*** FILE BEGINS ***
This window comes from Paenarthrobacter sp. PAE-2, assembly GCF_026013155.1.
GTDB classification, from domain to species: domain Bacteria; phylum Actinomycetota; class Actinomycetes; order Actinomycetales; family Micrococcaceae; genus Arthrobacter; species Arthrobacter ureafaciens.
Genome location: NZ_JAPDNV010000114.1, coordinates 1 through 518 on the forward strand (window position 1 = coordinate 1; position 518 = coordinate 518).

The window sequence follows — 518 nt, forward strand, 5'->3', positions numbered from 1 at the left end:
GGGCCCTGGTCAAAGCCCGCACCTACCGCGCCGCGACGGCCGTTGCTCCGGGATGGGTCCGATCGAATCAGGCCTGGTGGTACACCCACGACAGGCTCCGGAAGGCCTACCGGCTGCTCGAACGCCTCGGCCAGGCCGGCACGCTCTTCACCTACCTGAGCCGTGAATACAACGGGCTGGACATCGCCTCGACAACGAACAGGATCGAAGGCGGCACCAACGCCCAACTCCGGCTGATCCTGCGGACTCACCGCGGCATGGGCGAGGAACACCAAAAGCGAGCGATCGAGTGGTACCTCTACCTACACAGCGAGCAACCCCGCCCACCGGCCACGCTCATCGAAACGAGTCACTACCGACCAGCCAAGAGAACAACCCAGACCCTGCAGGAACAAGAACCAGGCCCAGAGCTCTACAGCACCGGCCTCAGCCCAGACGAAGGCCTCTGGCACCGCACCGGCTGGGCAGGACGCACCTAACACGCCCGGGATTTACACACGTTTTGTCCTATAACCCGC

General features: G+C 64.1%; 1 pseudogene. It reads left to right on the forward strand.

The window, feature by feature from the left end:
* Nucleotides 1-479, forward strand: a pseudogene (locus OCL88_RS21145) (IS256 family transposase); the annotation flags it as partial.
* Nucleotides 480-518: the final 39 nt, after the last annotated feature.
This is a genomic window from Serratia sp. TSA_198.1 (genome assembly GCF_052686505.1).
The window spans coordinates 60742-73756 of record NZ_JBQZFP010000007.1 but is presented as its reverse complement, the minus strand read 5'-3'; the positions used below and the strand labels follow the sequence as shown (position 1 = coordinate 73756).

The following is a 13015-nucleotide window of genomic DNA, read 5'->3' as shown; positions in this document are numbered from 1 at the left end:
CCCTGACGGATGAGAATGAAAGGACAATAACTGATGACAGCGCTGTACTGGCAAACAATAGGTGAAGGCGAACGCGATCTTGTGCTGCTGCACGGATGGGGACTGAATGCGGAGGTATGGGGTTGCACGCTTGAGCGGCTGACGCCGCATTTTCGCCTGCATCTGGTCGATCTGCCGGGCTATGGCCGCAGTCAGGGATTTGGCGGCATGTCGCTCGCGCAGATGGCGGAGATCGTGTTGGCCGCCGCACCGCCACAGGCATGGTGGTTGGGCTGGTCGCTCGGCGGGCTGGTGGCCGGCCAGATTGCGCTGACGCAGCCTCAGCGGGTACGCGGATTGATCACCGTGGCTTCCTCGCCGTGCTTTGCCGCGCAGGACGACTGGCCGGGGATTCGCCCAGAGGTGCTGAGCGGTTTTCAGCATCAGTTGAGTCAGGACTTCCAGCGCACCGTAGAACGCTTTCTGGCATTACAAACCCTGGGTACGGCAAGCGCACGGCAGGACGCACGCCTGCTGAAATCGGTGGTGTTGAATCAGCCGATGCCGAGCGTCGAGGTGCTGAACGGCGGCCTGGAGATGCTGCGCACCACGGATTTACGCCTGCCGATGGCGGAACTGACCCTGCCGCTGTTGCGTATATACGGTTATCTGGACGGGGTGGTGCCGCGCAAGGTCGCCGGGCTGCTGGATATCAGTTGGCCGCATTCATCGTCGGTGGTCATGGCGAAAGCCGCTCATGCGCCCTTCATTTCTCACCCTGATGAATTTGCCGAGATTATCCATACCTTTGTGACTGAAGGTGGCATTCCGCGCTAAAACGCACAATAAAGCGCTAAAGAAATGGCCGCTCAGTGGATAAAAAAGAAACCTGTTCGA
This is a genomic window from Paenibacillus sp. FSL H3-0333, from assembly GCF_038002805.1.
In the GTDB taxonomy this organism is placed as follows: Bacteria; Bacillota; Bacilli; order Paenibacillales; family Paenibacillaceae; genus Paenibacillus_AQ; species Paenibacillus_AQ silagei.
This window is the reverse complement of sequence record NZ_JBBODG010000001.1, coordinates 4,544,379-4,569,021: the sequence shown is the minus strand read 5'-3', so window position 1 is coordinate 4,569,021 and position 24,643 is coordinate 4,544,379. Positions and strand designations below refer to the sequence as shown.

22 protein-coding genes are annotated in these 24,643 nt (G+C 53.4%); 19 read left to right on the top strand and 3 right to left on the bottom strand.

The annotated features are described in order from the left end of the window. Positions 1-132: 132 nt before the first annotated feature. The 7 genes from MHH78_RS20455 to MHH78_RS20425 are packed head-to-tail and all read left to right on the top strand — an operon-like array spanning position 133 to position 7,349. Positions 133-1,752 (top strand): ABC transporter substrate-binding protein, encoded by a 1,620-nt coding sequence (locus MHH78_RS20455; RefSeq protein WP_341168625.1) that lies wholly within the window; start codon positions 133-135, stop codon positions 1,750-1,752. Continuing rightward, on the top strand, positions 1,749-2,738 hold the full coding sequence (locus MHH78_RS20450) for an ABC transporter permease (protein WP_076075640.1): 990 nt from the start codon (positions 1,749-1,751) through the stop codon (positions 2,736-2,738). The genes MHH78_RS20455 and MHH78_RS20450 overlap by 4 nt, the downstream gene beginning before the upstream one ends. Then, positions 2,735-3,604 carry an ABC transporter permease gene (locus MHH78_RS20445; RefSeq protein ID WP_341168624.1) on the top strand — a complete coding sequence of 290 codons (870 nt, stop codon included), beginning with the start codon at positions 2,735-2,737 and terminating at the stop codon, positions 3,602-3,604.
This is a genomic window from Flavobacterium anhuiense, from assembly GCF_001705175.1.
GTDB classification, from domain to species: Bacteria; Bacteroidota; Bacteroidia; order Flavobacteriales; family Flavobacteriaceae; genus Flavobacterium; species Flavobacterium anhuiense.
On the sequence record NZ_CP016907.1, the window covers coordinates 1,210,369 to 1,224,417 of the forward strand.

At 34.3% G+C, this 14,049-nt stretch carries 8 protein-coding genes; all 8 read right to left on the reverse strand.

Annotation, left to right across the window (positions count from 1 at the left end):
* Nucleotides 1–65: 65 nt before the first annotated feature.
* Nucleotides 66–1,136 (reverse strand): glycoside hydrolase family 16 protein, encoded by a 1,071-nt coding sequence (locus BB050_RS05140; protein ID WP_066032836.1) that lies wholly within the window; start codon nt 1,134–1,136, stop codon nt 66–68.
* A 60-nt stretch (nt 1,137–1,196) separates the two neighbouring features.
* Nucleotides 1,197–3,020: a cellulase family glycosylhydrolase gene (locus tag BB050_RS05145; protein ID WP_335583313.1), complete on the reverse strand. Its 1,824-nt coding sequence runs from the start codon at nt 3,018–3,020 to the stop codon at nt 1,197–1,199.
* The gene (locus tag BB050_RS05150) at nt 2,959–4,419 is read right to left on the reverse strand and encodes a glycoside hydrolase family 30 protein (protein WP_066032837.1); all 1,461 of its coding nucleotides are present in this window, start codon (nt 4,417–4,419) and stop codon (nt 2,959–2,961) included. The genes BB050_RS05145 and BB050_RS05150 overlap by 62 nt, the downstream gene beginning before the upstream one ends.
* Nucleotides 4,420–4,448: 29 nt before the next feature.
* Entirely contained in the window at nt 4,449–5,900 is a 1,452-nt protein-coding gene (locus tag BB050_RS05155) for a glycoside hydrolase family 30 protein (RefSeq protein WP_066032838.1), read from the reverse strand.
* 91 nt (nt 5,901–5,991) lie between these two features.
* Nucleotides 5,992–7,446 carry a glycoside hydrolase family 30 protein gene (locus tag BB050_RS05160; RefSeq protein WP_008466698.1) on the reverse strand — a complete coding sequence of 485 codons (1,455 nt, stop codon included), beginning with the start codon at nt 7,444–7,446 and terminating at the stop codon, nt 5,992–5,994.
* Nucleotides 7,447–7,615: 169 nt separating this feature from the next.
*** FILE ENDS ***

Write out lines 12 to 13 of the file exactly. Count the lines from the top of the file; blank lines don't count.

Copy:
The following is a 13015-nucleotide window of genomic DNA, read 5'->3' as shown; positions in this document are numbered from 1 at the left end:
CCCTGACGGATGAGAATGAAAGGACAATAACTGATGACAGCGCTGTACTGGCAAACAATAGGTGAAGGCGAACGCGATCTTGTGCTGCTGCACGGATGGGGACTGAATGCGGAGGTATGGGGTTGCACGCTTGAGCGGCTGACGCCGCATTTTCGCCTGCATCTGGTCGATCTGCCGGGCTATGGCCGCAGTCAGGGATTTGGCGGCATGTCGCTCGCGCAGATGGCGGAGATCGTGTTGGCCGCCGCACCGCCACAGGCATGGTGGTTGGGCTGGTCGCTCGGCGGGCTGGTGGCCGGCCAGATTGCGCTGACGCAGCCTCAGCGGGTACGCGGATTGATCACCGTGGCTTCCTCGCCGTGCTTTGCCGCGCAGGACGACTGGCCGGGGATTCGCCCAGAGGTGCTGAGCGGTTTTCAGCATCAGTTGAGTCAGGACTTCCAGCGCACCGTAGAACGCTTTCTGGCATTACAAACCCTGGGTACGGCAAGCGCACGGCAGGACGCACGCCTGCTGAAATCGGTGGTGTTGAATCAGCCGATGCCGAGCGTCGAGGTGCTGAACGGCGGCCTGGAGATGCTGCGCACCACGGATTTACGCCTGCCGATGGCGGAACTGACCCTGCCGCTGTTGCGTATATACGGTTATCTGGACGGGGTGGTGCCGCGCAAGGTCGCCGGGCTGCTGGATATCAGTTGGCCGCATTCATCGTCGGTGGTCATGGCGAAAGCCGCTCATGCGCCCTTCATTTCTCACCCTGATGAATTTGCCGAGATTATCCATACCTTTGTGACTGAAGGTGGCATTCCGCGCTAAAACGCACAATAAAGCGCTAAAGAAATGGCCGCTCAGTGGATAAAAAAGAAACCTGTTCGA